San Marco d'Alunzio


This was the first Norman castle to be built in Sicily.  It was founded by the troops of Robert Guiscard (d.1085) in the autumn of 1061 who chose to remain when Robert decided to return to the mainland after his first invasion of Sicily.  It is said to have been built on the site of a pre-existing fortress and in 1083 revolted to Jordan Hauteville, the illegitmate son of 
Count Roger Hauteville (d.1101).  From 1090 to 1112 it was the home of Adelasia, the third wife of Count Roger Hauteville (d.1101) and mother and regent of King Roger II (d.1154).  It was later, like Carini, a prison for the conspirators against Chancellor Stephen Perche (d.1169).  It was still garrisoned in May 1272 for the Angevins.  After the Sicilian Vespers of March 1282 it passed back to royal control and was presumably given by King Frederick III (d.1337) to his bastard son, Sanc Aragon, who held it until his death in the late 1320s.

Description
The castle is built on the top of Mount Rotondo and consists of a large enclosure containing remains of the great hall.  The original enclosure was probably about 150' square, but its S&W portions have been built over.  It is best preserved to the north where a 100' long wall marked the north side of the enceinte and the great hall.  The remaining structure was of 2 floors.  The low undercroft had 6 Romanesque embrasures to the north, although their lights are now gone.  Above a series of joist holes was the much taller main floor which had 4 great pointed embrasures, 2 now contain reconstructed large twin light windows.  Obviously this was the main hall.  Parts of the east wall remain and contains what may be an entrance.  To the NW the curtain runs diagonally off the hall end and disappears into modern buildings.  This stretch contains a possible entrance and a blocked Romanesque embrasure.  Other fragments of walling can be made out built into the newer houses on the site.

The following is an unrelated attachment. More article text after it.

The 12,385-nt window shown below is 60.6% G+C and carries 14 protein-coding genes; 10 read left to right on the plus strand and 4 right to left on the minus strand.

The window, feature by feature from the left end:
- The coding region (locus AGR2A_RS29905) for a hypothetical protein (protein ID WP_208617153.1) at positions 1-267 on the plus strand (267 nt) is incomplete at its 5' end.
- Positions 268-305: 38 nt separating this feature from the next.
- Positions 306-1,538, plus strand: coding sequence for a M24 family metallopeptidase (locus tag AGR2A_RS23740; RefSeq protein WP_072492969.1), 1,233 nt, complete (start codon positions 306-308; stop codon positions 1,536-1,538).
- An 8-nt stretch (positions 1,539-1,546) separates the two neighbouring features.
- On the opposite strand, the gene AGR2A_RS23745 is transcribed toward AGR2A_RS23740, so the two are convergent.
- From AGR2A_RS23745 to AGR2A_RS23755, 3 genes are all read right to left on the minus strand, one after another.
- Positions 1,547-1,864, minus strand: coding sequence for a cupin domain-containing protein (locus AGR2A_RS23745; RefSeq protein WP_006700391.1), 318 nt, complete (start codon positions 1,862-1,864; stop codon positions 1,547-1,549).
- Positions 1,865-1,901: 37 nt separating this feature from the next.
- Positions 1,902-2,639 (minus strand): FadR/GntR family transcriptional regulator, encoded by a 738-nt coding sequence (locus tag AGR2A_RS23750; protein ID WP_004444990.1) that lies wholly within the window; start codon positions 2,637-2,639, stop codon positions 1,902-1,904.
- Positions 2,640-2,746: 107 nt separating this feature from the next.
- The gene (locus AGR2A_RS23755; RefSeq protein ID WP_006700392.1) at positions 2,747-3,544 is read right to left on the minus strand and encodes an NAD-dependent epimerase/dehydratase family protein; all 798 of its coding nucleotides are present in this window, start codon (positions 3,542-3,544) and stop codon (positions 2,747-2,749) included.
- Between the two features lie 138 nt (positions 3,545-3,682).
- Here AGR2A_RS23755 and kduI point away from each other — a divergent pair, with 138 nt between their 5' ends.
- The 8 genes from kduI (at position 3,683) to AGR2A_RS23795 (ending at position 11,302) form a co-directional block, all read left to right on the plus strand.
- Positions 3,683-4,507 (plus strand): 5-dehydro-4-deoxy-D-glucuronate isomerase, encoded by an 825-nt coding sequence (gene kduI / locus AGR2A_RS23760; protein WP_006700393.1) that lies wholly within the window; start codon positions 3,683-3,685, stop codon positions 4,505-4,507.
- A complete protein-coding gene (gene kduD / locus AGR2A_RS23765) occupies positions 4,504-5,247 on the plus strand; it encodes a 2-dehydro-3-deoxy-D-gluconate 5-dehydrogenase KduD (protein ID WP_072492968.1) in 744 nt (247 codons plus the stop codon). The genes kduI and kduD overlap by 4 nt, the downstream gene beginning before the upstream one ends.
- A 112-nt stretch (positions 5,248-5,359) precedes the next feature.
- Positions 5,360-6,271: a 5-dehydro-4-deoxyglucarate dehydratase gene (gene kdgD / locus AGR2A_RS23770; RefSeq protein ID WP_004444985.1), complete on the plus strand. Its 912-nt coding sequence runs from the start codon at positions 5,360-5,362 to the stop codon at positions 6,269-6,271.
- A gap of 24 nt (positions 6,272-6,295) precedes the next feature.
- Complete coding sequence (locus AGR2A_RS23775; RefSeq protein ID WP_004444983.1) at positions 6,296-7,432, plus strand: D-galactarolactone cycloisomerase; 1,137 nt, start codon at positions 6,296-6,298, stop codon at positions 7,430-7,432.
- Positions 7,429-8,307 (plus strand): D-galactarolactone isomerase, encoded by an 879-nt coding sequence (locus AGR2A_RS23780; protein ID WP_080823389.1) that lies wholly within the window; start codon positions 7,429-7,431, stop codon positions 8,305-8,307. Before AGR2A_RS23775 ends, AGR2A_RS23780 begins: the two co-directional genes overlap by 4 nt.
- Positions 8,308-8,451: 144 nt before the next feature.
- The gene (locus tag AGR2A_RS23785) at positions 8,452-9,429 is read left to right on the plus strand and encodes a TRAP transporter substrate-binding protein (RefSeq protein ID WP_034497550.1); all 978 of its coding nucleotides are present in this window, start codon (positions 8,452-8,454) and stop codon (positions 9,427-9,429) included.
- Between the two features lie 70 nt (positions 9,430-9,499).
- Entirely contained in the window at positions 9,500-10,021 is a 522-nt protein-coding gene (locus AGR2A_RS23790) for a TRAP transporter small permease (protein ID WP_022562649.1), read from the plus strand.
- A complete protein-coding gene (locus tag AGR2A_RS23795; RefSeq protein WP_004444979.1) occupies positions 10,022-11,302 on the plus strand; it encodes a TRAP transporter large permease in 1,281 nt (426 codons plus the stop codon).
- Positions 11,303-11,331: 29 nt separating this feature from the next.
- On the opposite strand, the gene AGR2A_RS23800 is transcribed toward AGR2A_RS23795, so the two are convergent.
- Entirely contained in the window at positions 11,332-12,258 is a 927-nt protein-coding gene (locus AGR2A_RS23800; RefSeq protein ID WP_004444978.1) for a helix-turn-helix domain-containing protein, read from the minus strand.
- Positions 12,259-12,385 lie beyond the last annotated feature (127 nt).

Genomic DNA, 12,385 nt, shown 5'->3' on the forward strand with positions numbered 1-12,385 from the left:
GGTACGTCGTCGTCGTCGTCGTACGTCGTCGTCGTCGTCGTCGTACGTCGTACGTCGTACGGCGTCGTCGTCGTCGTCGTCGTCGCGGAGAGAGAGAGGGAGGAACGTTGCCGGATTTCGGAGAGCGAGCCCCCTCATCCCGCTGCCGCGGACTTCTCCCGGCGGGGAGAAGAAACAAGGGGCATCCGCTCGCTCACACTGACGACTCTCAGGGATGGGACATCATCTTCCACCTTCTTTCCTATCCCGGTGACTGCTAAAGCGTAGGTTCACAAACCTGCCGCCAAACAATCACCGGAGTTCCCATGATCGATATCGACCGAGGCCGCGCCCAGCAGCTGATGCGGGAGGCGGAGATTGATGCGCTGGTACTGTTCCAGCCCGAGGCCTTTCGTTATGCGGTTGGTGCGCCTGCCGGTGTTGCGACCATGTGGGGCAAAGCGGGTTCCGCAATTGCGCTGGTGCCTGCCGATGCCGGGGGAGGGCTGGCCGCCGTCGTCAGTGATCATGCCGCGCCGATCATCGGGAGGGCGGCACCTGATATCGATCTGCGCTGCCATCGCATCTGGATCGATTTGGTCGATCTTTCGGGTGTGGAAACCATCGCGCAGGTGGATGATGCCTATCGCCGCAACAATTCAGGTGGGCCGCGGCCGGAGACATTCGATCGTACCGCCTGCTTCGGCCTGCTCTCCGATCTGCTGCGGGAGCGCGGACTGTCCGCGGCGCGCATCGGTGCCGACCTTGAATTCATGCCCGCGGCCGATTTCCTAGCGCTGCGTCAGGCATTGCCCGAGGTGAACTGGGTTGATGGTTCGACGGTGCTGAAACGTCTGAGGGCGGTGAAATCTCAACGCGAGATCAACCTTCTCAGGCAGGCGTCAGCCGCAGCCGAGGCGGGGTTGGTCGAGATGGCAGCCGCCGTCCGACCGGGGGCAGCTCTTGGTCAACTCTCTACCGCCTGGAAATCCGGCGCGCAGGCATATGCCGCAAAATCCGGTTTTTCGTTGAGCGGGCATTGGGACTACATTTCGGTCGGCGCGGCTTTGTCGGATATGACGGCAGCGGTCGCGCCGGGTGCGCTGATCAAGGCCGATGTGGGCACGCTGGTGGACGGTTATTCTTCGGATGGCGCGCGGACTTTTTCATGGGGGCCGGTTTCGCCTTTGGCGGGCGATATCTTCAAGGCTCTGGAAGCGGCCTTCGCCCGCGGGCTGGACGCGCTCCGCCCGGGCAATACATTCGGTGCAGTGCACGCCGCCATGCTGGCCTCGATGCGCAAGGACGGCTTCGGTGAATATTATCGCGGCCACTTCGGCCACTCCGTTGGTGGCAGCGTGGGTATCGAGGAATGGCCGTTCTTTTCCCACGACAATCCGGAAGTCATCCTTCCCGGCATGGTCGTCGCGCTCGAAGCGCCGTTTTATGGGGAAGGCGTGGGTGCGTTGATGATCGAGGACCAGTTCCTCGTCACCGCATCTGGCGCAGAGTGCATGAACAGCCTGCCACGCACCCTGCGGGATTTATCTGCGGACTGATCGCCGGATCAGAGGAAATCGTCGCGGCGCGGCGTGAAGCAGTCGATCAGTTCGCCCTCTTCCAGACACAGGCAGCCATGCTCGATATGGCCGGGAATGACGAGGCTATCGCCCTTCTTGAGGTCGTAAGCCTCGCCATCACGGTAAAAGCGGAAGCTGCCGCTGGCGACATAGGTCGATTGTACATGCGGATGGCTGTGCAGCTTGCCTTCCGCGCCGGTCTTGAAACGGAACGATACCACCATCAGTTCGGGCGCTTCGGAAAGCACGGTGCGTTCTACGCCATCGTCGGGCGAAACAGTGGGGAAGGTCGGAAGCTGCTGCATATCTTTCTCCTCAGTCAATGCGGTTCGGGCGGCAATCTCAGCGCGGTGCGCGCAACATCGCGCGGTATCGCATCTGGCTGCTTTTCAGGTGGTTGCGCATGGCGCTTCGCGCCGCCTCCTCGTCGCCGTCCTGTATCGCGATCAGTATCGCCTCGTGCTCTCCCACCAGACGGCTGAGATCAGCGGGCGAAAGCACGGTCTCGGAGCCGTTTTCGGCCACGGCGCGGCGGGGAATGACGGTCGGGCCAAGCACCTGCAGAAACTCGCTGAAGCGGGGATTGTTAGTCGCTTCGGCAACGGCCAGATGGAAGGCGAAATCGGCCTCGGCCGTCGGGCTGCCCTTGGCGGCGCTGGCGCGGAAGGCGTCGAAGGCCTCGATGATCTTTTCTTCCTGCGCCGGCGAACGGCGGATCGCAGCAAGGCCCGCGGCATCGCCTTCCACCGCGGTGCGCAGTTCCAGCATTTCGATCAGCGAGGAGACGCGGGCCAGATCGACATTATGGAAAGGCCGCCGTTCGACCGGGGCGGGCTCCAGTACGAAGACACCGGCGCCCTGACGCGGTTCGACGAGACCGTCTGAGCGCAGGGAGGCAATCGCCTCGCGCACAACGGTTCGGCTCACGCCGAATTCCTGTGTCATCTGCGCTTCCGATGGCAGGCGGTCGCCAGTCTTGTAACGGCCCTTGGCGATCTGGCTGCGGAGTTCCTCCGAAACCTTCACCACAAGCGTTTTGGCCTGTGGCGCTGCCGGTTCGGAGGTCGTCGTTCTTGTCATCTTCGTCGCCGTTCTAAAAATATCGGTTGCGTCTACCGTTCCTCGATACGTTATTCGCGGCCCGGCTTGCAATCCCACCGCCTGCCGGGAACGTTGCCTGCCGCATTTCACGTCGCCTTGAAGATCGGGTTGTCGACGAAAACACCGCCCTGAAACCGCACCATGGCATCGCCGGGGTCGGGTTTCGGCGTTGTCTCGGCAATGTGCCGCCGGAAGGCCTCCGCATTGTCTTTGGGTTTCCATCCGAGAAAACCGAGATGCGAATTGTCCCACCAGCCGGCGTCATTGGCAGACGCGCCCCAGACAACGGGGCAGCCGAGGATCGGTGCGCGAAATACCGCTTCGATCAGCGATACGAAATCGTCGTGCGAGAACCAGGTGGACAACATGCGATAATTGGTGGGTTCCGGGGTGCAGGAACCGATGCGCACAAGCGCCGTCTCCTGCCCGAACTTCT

The wall, built on bedrock, consists of rubble interlaid with Roman tiles and bricks.  As such its construction looks more ‘Byzantine' than Norman, although it does not fit into the Byzantine 'batleship' shaped castle like those discussed under Aci castle.  At the external ends of the hall, as well as at a low level, there are reused great ashlar blocks which could well have come from a Hellenistic site.  The remains have recently been restored and now bound a car park making a town square.  The site as it stands looks more Byzantine and later residential than Norman.  Presumably then the Norman work consisted of rebuilding the older ruins.  Such would make sense for a small force remaining in a hostile territory.



Why not join me at other Sicilian castles?  Information on this and other tours can be found at Scholarly Sojourns.


 

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